Tax Day, Psychology & Pragmatic Tools

Written on 12:25:00 PM by S. Potter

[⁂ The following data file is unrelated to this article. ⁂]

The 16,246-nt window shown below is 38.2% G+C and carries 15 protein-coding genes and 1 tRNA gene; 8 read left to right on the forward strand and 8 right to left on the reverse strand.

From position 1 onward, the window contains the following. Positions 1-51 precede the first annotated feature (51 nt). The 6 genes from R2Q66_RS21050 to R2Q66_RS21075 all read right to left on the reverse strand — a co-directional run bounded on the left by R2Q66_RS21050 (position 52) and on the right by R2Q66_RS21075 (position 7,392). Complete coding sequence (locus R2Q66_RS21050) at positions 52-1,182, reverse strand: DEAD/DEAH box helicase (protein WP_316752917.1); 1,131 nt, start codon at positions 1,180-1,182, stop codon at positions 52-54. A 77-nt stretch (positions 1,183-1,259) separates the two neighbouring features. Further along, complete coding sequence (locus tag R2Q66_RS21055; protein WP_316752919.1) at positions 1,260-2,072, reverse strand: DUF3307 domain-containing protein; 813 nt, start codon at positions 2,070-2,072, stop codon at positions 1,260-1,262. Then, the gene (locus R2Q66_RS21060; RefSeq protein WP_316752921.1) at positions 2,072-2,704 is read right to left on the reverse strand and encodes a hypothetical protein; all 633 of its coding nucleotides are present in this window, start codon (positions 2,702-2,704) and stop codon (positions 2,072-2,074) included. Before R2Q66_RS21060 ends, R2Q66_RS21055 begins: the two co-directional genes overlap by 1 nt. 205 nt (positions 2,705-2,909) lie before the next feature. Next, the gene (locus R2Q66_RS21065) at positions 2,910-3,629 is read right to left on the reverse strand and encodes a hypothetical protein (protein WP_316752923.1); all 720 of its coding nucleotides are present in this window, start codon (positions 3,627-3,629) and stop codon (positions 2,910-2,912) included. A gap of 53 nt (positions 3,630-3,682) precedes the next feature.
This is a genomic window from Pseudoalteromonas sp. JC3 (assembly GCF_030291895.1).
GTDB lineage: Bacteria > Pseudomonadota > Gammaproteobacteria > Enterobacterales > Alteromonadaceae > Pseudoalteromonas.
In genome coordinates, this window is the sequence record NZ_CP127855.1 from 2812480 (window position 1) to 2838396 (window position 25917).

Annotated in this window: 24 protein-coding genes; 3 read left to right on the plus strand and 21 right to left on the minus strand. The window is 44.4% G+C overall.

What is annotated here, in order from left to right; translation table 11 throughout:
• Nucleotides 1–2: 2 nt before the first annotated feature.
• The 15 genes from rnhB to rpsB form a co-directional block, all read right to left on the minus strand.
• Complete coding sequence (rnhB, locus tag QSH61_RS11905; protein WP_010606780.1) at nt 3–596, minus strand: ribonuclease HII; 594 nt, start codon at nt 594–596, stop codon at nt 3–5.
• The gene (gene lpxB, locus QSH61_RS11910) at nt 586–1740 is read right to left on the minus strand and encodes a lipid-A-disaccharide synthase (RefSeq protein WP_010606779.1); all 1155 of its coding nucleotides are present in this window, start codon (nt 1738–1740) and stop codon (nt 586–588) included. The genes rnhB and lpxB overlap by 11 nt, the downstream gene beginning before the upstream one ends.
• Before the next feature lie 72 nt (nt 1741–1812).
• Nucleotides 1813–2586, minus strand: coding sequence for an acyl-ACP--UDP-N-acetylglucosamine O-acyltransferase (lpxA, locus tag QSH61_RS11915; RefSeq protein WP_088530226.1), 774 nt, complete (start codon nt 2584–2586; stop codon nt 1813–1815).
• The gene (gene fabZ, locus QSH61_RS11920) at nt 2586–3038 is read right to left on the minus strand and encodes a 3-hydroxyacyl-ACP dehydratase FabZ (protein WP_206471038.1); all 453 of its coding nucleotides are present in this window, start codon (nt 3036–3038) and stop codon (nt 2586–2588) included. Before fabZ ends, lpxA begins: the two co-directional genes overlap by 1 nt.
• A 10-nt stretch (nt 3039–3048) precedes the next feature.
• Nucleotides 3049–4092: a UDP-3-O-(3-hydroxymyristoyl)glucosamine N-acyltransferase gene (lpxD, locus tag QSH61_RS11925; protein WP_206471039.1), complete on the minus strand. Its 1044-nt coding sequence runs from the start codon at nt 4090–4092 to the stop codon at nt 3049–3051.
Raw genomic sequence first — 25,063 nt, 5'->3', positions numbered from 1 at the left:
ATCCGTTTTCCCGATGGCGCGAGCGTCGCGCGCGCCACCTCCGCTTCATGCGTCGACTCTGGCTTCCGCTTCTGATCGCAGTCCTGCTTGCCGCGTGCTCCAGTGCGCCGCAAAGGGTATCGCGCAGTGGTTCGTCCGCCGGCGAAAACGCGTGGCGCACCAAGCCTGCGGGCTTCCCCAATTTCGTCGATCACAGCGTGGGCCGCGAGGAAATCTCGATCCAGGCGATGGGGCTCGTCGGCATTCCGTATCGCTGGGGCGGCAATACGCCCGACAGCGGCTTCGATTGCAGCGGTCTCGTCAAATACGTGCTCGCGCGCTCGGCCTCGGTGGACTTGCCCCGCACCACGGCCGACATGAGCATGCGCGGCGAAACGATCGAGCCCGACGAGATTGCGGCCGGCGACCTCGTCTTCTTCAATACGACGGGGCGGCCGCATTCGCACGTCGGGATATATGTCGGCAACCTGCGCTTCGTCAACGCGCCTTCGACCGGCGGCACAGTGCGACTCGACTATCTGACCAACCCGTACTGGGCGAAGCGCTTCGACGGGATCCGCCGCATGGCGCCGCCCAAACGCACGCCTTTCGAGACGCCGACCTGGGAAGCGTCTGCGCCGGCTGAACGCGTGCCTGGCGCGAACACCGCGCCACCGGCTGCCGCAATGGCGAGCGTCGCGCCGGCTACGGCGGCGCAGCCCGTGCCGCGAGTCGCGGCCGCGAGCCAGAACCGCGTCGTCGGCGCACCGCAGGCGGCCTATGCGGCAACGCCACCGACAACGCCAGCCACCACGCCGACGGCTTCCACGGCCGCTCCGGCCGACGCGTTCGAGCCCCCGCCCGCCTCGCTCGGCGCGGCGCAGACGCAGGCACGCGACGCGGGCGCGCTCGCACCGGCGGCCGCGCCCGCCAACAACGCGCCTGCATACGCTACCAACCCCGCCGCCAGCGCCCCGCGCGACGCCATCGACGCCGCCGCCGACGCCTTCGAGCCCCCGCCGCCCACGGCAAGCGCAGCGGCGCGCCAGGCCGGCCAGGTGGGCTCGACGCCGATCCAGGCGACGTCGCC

Since I moved to the US I have always been struck by how wonderful the weather is on Tax Day. Since 2000 I have procrastinated doing my taxes until the VERY last minute (or at least last two days). I have traveled from coast to coast and lived in the midwest all since 2000 and every place I have been on Tax Day is a beautiful sunny, not too hot, not too windy, simply beautiful day! This year the regular Tax Day (April 15) landed on a Saturday so the IRS generously gave us until the following business day to e-file or mail our returns. Technically I finished filling in my tax forms on Sunday (April 16, 2006), but I only mailed the returns and added the extra $1,000 to my Roth IRA for 2005 this morning. Did you know that the limit is $4,000 this 2005 and 2006? Hurry you still have time to make the contribution. Perhaps the reason that the weather is so beautiful on Tax Day is that we appreciate it more knowing we have another 365 days until we need to do it all over again. Is it all psychological? I have been wondering this with respect to my work recently too. Over the last 2 years I have been increasingly more a Python head and less a Java head. Now I have started a medium scale website in Ruby on Rails and am having a great time doing so. The reason I have slowly been withdrawing from Java towards Python and Ruby is that I have found myself actually enjoying my work again on a low-level. It is honestly a pleasure to write Python and Ruby. Don't get me wrong I still need to fix some Java code in older projects that I still look after, and I am not saying Java is a bad language. In fact, compared to C++ (one of the languages I used on my first three jobs) it provides many productivity enhancements to writing servers in J2EE and even GUIs in Swing/JFC (as compared with MFC not comparing .NET here). C++'s Boost libraries are great if you are still a C++ head, but I think they arrived way too late in the game. For me Python and Ruby provide me with tools that psychologically enhance my state of mind while writing code. For example, I do not need to wait for byte compilation the same way I need to wait for a Java project of a similar size to compile. This means I don't loose my train of thought between writing the code and running the tests while checking my emails or getting a refreshment in the meantime. It also means that it simply takes less time to complete. The more time I have for writing and running tests the better in my opinion. I felt in Java and C++ that waiting for the compilation process (especially C++;) made me loose some of my gusto and determination for writing more tests. By providing pragmatic tools that enable me to write more tests without negative consequences, Python and Ruby promote more test writing and result in me having a large collection of test cases to run on a continuous or regular interval. One of the other major benefits of using Python and/or Ruby is their advanced interactive shells (ipython and irb respectively) that neither Java nor C++ possess in a serious fashion (e.g. Groovy, Jython, JRuby, etc. are not truly interactive Java shells in the same way). These two interactive language shells are huge time savers and promote true prototyping in the shell. Prototyping in this fashion makes sure that prototype code is truly thrown away except for the lines of code you have made the extra effort to cut n paste (i.e. the lines that worked the way you needed) and thought about which to keep. Again by using these pragmatic tools we are psychologically driven to doing the *right* thing for the project and learning the APIs more quickly. The third major benefit, and in my opinion the most overlooked (albeit quite new) attribute of these two pragmatic language environments (Python and Ruby), is package management with version/dependency management and discovery mechanisms built-in. In Java you have Maven, which attempts to do this for you in a round about way (and do not get me wrong Maven is very good for the Java world), but this is not a standard, either defacto or otherwise. Sure Python's Eggs (and the associated setuptools module) aren't true Python standards yet, but they soon will be and are very widely used both in open source and corporate worlds. Both Ruby's Gems and Python's Eggs provide developers, development teams and system administrators as a whole an easy way to manage multiple versions of code packages and components without worrying about setting environment variables and/or server container arguments appropriately, which might be out of the developer's control. The less time developers need to spend time on configuring their environment the better. Eggs and Gems streamline much of the configuration processes significantly as compared to Java's JARs limited functionality. While my personal experiences catalogued above isn't necessarily applicable to all developers, overall I think one of the keys to boosting development productivity in a language is understanding on a psychological level what developers NEED to work smarter!

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